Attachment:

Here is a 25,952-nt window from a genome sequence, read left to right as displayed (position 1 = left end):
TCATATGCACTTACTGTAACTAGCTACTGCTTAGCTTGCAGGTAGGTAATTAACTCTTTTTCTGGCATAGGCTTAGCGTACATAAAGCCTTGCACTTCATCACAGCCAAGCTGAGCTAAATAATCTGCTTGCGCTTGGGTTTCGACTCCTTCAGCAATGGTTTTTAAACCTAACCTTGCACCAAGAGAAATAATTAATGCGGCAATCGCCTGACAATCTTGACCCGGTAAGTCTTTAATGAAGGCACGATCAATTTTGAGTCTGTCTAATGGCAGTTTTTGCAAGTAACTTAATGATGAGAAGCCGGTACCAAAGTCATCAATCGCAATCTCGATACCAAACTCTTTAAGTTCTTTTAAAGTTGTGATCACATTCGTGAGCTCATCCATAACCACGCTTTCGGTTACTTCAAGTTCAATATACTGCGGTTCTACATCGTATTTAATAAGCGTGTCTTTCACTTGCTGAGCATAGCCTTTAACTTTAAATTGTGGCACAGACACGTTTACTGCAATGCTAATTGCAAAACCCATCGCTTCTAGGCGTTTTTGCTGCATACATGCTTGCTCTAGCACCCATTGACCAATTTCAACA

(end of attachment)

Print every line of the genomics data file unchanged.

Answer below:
Here is a 25,952-nt window from a genome sequence, read left to right as displayed (position 1 = left end):
TCATATGCACTTACTGTAACTAGCTACTGCTTAGCTTGCAGGTAGGTAATTAACTCTTTTTCTGGCATAGGCTTAGCGTACATAAAGCCTTGCACTTCATCACAGCCAAGCTGAGCTAAATAATCTGCTTGCGCTTGGGTTTCGACTCCTTCAGCAATGGTTTTTAAACCTAACCTTGCACCAAGAGAAATAATTAATGCGGCAATCGCCTGACAATCTTGACCCGGTAAGTCTTTAATGAAGGCACGATCAATTTTGAGTCTGTCTAATGGCAGTTTTTGCAAGTAACTTAATGATGAGAAGCCGGTACCAAAGTCATCAATCGCAATCTCGATACCAAACTCTTTAAGTTCTTTTAAAGTTGTGATCACATTCGTGAGCTCATCCATAACCACGCTTTCGGTTACTTCAAGTTCAATATACTGCGGTTCTACATCGTATTTAATAAGCGTGTCTTTCACTTGCTGAGCATAGCCTTTAACTTTAAATTGTGGCACAGACACGTTTACTGCAATGCTAATTGCAAAACCCATCGCTTCTAGGCGTTTTTGCTGCATACATGCTTGCTCTAGCACCCATTGACCAATTTCAACA